Voters overwhelmingly approved a $54 million bond sale on Tuesday that will expand both Fort Mill high schools, build a new Riverview Elementary School and make technology and security improvements at all district schools.
The bond sale was approved by 81.9 percent of the voters, 3,229 to 698, according to results that have been posted, but not yet certified by York County elections officials.
Work will begin immediately, said Superintendent Chuck Epps. District officials are meeting with architects on Thursday to review plans for the high school expansion projects. Turf fields at both high school stadiums, a $1.8 million component of the referendum, are planned to be installed in time for football this fall, he added.
“It’s like Christmas in April,” Epps said. “This community has once again shown its support for public education and public schools.”
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The expansion of Nation Ford and Fort Mill high schools will delay the need to build a third high school, district officials have said, although a third ne will eventually be needed if population growth rates continue, they contend.
Both Nation Ford and Fort Mill high school are expected to reach their current capacity of 1,800 students in the 2015-2016 school year. The expansion will increase capacity at both schools by 600 students, for a total of 2,400 students per school.
As part of the expansion plan, Fort Mill High School will annex the property now occupied by Riverview Elementary. A new Riverview Elementary will be built on property the district bought last year on Hwy. 21 Business.
The school district also hopes to expedite construction of the new Riverview Elementary School, to open in the 2014-2015 school year, Epps said, although he emphasized that building a school in such a short time frame difficult.
The Nation Ford High School campus will be expanded onto its surrounding property.
Voter turnout was just over 10 percent. The referendum question was the only measure on the ballot.
“I think it was about average for a special election like this,” Fort Mill School Board Chairman Patrick White said.
“When your community supports what you’re doing at more than 82 percent on a bond referendum, it’s certainly heartwarming to know you have the community support at that level.”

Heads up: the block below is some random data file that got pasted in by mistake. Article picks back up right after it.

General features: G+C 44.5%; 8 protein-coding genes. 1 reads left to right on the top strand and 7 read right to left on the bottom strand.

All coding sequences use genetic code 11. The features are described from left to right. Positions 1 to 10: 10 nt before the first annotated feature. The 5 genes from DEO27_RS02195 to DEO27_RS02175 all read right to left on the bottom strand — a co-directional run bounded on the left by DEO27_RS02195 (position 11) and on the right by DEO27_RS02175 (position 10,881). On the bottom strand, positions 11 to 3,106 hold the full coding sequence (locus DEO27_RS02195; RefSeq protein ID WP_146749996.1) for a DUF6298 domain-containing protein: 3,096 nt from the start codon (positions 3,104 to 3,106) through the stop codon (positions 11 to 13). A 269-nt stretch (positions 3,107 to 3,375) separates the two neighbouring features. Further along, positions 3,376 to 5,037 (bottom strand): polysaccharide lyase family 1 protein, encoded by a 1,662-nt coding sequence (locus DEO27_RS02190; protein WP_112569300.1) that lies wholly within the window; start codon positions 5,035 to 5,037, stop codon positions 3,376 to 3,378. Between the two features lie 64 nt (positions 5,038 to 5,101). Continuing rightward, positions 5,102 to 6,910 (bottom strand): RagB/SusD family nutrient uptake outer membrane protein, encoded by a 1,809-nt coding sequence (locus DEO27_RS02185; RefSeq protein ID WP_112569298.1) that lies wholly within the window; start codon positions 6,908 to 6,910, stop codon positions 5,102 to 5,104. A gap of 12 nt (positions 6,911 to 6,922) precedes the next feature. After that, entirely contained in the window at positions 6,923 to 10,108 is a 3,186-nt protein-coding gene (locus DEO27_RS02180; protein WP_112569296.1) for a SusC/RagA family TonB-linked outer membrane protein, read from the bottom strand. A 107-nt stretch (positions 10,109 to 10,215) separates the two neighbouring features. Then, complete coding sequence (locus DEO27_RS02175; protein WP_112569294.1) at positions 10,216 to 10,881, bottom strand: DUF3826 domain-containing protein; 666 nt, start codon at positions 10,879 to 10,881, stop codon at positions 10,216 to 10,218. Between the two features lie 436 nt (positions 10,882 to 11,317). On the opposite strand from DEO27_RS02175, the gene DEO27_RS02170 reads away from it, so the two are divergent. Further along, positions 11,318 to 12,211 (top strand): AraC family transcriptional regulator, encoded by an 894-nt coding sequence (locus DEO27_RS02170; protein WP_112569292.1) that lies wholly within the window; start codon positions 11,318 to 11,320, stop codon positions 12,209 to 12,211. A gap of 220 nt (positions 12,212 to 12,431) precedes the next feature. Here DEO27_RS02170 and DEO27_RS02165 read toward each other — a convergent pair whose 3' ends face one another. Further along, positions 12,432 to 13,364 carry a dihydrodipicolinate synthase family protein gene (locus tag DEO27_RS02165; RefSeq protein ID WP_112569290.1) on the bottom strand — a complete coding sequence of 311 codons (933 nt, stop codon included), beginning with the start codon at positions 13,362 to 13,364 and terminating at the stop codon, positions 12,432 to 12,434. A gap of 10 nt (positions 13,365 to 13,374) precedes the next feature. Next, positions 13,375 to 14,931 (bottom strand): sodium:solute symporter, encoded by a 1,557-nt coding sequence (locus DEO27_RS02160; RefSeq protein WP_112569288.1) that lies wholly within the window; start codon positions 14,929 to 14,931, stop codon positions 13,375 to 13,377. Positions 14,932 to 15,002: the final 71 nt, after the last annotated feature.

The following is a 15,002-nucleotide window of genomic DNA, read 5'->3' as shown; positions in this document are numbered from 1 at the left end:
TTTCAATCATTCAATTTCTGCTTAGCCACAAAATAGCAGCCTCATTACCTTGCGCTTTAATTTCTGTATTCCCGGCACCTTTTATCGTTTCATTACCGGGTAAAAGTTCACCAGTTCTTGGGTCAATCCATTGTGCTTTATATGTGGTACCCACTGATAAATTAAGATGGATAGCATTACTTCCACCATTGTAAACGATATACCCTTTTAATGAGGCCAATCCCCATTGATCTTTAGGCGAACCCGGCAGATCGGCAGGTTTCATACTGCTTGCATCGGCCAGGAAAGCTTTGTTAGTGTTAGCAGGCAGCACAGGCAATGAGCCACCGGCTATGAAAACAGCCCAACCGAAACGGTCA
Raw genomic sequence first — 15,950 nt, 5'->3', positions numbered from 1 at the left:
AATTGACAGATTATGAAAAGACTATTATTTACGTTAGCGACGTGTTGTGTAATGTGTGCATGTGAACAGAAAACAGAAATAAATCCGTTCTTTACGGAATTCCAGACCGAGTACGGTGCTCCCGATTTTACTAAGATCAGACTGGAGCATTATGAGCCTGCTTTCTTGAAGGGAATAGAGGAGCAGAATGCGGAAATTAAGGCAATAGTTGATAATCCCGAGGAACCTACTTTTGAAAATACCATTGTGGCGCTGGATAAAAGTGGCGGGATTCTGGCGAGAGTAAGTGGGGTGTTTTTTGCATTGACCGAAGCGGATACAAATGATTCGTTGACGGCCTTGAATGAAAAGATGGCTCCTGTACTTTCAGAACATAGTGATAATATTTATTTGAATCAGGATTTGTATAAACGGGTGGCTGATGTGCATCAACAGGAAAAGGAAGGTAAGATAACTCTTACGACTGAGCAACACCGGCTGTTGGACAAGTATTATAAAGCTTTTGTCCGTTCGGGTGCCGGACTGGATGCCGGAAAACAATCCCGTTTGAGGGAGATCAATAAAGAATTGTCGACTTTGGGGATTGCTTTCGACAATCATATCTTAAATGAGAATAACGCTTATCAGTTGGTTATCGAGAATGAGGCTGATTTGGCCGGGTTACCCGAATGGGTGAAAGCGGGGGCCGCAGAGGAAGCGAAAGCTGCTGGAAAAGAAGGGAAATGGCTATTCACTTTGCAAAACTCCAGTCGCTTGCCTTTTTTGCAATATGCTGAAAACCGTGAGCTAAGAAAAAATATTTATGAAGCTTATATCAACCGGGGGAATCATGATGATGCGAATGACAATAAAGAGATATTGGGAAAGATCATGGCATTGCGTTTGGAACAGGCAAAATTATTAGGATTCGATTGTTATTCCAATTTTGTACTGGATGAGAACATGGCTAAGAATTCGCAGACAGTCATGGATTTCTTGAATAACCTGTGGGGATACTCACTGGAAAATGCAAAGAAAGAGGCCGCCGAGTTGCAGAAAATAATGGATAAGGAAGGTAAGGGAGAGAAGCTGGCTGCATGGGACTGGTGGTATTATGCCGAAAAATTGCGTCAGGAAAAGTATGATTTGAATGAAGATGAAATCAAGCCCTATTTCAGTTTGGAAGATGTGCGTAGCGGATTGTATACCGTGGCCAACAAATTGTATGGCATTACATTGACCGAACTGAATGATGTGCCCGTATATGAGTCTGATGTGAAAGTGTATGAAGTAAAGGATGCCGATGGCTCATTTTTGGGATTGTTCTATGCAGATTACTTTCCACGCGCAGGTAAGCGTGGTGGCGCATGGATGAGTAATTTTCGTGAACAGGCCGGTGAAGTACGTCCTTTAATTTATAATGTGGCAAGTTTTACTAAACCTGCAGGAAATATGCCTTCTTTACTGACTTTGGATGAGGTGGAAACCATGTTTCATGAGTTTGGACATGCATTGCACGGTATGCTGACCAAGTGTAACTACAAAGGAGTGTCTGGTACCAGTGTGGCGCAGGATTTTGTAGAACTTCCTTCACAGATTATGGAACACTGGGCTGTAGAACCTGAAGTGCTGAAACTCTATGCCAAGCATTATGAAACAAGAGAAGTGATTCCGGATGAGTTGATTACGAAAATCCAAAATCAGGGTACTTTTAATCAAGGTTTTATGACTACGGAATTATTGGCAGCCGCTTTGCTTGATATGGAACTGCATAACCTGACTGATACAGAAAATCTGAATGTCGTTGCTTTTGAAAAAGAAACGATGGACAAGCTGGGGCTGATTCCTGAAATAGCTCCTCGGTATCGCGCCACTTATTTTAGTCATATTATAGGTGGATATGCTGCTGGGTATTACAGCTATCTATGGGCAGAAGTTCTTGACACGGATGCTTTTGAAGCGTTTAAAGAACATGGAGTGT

For residential property owners, approval of the bond sale means that taxes will increase $66 a year on a home valued at $100,000 and $165 annually for homes with an assessed valuation of $250,000.
Also included in the referendum:
• Technology improvements of $2.3 million would allow the district to purchase Chromebooks and iPads as well as software, security and management to support the mobile devices.
• Safety improvements totaling $1.9 million for upgrading interior and exterior camera system, installation of badge door access points on secondary schools and intercom upgrades.
Voters questioned while exiting the polls all sounded the same theme.
At the Palmetto precinct inside Tega Cay Baptist Church, Don and Vicky Olson both said they voted in favor of the question although Don Olson said that he didn’t favor all of the spending in the measures.
“I guess we’re in favor of expanding the two high schools before they have to build another one,” Don Olson said.
Rochelle Settle at the Orchard Park Precinct said she voted in favor of the bond because, “I have two children in Fort Mill Schools. Keeping up to date with the schools and keeping up with population growth is important not only for the children, but for the community in general.”
Michael Blondo, who cast his ballot at the Doby’s Bridge Precinct, said he was convinced to vote yes at an information meeting held last week at Fort Mill Middle School.
“I was very impressed at the meeting, what they want to do and save money now to further education and [build new] buildings later on,” he said.
Tuesday was also the first election held in the township since South Carolina’s voter ID law went into effect. All voters were required to show a photo ID before voting. York County Registration and Elections staffers were at the Orchard Park precinct taking photos and printing ID cards for registered voters who did not have picture IDs on Tuesday.
Fort Mill Times Editor Michael Harrison Contributed.